The first of these projects impacted borrowers and lenders of fixed income securities in the UK (Gilts most especially) and was sponsored by the Bank of England. I was hired as a contract developer into the relevant front office team and was surprised (in a very good way) about how things were organised. Quickly I found myself taking the lead in agreeing interchange protocols with middle and back office systems and we all got on with our work. For the purpose of this project, each system had its champions in various parts of the business, and between us all we worked out how testing would be conducted, both separately and integrated. Project managers meanwhile stayed mainly out of our way, looking after the BoE relationship. On launch night we converted literally billions of pounds worth of stock between old and new trade models, and one minor hiccup aside (fixed in minutes), we were live. My first experience of a “front-to-back” project was a very positive one.

Since many of my front office colleagues preferred more trading-focussed projects it wasn’t surprising that I found myself as the front office tech lead for another front-to-back project, completely rewriting a mission critical system in the year leading up to the launch of the Euro. What would have been a high profile project at any time became a truly high stakes project. And the really great thing: we followed much the same model but with two enhancements:

  1. Even greater business involvement, to the extent that across all impacted systems (of which there were several), people co-opted from “line” jobs to work as subject matter experts and testers easily outnumbered the developers
  2. An early focus on testing (one of my first bits of development helped to make testing a largely self-service activity, a few hours coding that paid for itself countless times over), supporting a highly engaged and iterative process

In early autumn we went into parallel running, started migrating trading books a few at a time and then in larger numbers until we were fully live. Not only were we ready in good time for the Euro conversion, we were earlier than anyone’s best predictions!

20-25 years have passed since those projects and despite all I’ve experienced since, there’s very little that I would change about them. And if self-organisation can work on projects of such scale and significance, why is it not more the norm? Or perhaps it is, but we don’t like to own up to something that looks messy, and surely those nice, neat hierarchies are what counts for “doing it properly” these days?

In more recent years my opinions have only hardened. I know that context is everything, but show me a beautifully-groomed backlog and two worries spring immediately to my mind:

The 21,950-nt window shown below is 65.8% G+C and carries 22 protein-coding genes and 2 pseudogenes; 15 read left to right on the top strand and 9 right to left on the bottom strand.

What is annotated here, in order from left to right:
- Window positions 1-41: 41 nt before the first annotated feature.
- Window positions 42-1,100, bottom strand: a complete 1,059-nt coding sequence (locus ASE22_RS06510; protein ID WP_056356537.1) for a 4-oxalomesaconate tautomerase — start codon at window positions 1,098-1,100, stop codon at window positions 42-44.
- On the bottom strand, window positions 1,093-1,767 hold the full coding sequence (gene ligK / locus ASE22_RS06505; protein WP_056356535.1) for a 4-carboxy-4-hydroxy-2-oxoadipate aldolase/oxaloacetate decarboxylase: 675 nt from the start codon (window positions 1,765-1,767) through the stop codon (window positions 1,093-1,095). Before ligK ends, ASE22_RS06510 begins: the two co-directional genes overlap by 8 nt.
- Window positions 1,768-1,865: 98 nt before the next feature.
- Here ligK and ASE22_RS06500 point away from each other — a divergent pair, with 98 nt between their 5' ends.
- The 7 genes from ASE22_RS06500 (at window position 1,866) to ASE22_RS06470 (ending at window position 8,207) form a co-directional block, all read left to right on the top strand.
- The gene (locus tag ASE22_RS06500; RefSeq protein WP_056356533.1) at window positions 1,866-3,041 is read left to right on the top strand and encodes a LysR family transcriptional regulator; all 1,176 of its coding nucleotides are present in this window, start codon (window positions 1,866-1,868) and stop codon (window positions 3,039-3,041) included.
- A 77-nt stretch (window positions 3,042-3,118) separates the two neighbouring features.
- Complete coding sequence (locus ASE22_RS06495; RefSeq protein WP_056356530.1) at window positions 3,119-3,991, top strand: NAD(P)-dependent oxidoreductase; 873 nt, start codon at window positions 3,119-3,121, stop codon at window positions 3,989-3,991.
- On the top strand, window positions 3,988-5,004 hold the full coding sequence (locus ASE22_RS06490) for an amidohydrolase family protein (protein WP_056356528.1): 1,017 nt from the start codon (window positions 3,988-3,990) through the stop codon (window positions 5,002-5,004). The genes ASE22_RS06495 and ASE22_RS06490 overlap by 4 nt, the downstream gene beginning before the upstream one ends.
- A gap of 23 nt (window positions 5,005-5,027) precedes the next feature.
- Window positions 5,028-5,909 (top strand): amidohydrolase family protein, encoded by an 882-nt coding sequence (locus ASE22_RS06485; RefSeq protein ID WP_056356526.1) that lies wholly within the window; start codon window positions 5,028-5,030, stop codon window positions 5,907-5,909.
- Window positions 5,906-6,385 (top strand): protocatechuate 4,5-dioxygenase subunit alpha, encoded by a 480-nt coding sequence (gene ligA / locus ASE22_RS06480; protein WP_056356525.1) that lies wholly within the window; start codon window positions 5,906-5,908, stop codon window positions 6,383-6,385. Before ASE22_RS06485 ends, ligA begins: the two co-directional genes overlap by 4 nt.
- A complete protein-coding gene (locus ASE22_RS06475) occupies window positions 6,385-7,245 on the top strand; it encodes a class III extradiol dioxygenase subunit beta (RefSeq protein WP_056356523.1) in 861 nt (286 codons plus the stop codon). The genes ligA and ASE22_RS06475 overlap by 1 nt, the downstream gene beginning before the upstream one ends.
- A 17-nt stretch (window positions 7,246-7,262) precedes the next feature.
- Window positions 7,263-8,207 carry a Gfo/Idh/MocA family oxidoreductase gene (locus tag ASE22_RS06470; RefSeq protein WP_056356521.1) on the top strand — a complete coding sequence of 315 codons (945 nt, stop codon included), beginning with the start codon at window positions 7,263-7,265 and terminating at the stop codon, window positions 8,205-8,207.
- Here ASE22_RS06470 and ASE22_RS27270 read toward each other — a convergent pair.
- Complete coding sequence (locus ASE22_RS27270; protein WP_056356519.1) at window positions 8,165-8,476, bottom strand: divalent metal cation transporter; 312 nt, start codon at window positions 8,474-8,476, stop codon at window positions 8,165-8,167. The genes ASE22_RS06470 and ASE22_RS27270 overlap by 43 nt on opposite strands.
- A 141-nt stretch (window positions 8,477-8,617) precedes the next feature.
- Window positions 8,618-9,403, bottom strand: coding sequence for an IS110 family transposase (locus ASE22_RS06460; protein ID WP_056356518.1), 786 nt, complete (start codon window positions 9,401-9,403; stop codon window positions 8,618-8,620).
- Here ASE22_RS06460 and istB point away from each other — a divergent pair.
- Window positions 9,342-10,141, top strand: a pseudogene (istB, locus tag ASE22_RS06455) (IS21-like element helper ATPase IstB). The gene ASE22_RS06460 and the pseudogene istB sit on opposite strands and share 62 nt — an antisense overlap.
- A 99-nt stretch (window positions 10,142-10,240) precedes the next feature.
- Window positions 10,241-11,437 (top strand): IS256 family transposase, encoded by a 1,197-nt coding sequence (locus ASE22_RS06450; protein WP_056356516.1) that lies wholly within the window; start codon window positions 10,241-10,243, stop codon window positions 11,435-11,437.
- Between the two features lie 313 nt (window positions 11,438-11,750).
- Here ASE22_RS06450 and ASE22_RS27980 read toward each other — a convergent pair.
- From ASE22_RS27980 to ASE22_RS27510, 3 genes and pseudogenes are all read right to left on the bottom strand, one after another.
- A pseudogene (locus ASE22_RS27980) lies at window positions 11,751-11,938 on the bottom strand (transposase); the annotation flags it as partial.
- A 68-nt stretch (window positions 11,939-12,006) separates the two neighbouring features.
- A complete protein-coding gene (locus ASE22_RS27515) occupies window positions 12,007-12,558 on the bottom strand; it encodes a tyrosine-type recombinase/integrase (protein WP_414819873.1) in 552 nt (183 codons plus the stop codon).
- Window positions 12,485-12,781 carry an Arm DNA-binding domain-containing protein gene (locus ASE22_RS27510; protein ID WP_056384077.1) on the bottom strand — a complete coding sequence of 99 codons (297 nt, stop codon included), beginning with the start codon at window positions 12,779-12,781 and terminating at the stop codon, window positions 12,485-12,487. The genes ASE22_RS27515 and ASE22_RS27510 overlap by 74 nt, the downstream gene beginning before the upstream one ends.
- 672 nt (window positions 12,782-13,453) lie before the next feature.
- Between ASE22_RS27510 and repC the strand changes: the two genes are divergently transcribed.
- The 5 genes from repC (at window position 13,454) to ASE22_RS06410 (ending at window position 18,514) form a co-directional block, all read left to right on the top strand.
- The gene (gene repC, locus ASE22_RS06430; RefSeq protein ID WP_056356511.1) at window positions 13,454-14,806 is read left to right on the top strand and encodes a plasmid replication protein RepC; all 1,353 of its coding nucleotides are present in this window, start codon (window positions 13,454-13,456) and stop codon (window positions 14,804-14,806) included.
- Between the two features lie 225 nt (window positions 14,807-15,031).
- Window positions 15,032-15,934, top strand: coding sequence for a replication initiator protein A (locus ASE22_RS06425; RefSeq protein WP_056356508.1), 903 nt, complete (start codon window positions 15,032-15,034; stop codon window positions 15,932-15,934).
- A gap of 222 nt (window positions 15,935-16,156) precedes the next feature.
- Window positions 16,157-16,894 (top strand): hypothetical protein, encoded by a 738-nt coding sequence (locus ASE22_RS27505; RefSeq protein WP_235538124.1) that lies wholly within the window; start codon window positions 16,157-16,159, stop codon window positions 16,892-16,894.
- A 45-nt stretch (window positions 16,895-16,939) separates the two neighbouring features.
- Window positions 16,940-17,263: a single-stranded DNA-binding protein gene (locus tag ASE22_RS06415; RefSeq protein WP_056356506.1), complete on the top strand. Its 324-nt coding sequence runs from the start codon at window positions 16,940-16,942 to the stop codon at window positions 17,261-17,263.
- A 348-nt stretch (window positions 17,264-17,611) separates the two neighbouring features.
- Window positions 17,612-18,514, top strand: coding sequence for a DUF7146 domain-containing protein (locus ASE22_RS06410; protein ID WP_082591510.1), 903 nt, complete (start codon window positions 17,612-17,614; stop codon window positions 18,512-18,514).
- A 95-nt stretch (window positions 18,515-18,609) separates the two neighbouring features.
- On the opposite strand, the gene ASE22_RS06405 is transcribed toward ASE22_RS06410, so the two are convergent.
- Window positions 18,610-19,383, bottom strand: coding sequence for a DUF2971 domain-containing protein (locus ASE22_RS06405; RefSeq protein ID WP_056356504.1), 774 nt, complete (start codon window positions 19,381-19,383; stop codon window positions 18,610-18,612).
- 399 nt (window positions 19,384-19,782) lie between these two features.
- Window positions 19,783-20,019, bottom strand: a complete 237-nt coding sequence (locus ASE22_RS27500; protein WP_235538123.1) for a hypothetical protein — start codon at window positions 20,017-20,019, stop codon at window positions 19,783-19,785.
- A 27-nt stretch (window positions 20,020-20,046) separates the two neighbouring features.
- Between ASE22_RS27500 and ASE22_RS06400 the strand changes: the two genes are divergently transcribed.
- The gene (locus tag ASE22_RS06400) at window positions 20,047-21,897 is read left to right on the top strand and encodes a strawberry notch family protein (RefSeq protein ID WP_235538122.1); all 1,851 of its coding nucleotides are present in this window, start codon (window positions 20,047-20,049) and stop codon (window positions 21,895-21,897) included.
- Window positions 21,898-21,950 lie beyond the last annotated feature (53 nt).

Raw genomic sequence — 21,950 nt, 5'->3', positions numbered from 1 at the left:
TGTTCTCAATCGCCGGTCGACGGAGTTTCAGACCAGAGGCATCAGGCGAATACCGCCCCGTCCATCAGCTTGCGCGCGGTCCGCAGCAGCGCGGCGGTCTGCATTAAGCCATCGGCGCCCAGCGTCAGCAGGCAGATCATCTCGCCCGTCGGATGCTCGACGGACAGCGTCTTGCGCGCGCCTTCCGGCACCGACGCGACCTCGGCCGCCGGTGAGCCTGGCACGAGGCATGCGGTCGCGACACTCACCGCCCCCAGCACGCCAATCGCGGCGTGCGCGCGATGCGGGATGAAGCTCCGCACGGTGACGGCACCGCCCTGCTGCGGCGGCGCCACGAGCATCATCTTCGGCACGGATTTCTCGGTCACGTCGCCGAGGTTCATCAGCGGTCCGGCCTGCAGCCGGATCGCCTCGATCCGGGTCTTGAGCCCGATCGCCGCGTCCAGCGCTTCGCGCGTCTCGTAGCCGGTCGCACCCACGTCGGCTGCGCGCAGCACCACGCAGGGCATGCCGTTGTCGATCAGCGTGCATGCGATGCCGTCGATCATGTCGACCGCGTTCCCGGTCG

• When the work gets to the front of the queue, will it still be relevant?
  • How much does it cost to incorporate everything that’s been learned meanwhile?

To make that learning process work at scale and speed, you’ve got to be truly exceptional. For the unexceptional – and I’m referencing Right to Left here – the big risk is that you end up ploughing through backlogs of requirements, a mediocre experience leading to mediocre results, hardly Agile at all (if that’s a goal).

More recently still, and in the process of appreciating and integrating models as diverse as OKR, Viable System Model, Sociocracy, and Leader-Leader, I keep landing on a common theme: autonomous teams (and other organisational units) each expressing strategy in their own words, strategies negotiated, developed, and aligned through collaboration and participation.

To the top-down extreme, in the Agendashift 2nd edition (due later this month) I express my feelings thus:

It’s a funny kind of autonomy when strategy is something that happens to you. [And] it’s a funny kind of adaptive strategy if it doesn’t know how to listen.

Again, to make a hierarchical approach work effectively at scale and speed, you’ve got to be truly exceptional. Maybe you are; more likely you are not. Whether or not you are, please let’s agree not to describe it as the default “doing it properly” approach to which all Agile organisations should aspire.

While we wait for the 2nd edition (subscribe here for news), let me recommend Allan Kelly’s Succeeding with OKRs in Agile: How to create & deliver objectives & key results for teams, foreword by yours truly. Highly relevant to this topic!

Related:


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Coming soon, the 2nd edition!https://www.agendashift.com/books/agendashift-2nd-edition

Agendashift roundup, February 2021

At the end of an unpredictably busy week, this month’s roundup is another quick one. Watch out over the course of the next month for the 2nd edition of the Agendashift book (very excited about that) and more. If you haven’t already, now’s a good time to subscribe!

Upcoming workshops

The list below looks shorter than usual but expect a flurry of activity after the book launch!

All the usual discounts apply: repeat visits (not uncommon), partners, gov, edu, non-profit, country, un- or under-employment, bulk orders. If you think that one might apply to you, do please ask. Many of those considerations apply to private workshops also.

Top posts

With the top 3 constituting a series, 7 this time:

  1. Eating our own dog food (1/n): Our outside-in strategy review (OI-SR)
  2. Eating our own dog food (2/n): The strategy review’s assumptions
  3. Eating our own dog food (3/n): Harvesting
  4. Updates to the Agendashift True North exercise
  5. From Reverse STATIK to a ‘Pathway’ for continuous transformation (October 2019)
  6. What kind of Organisational Development (OD)? (And a book recommendation) (May 2019)
  7. What the (Lean-)Agile scaling frameworks don’t give you (December 2020)

Next week, expect something based on this LinkedIn post (and comments thereon – yours would be most welcome):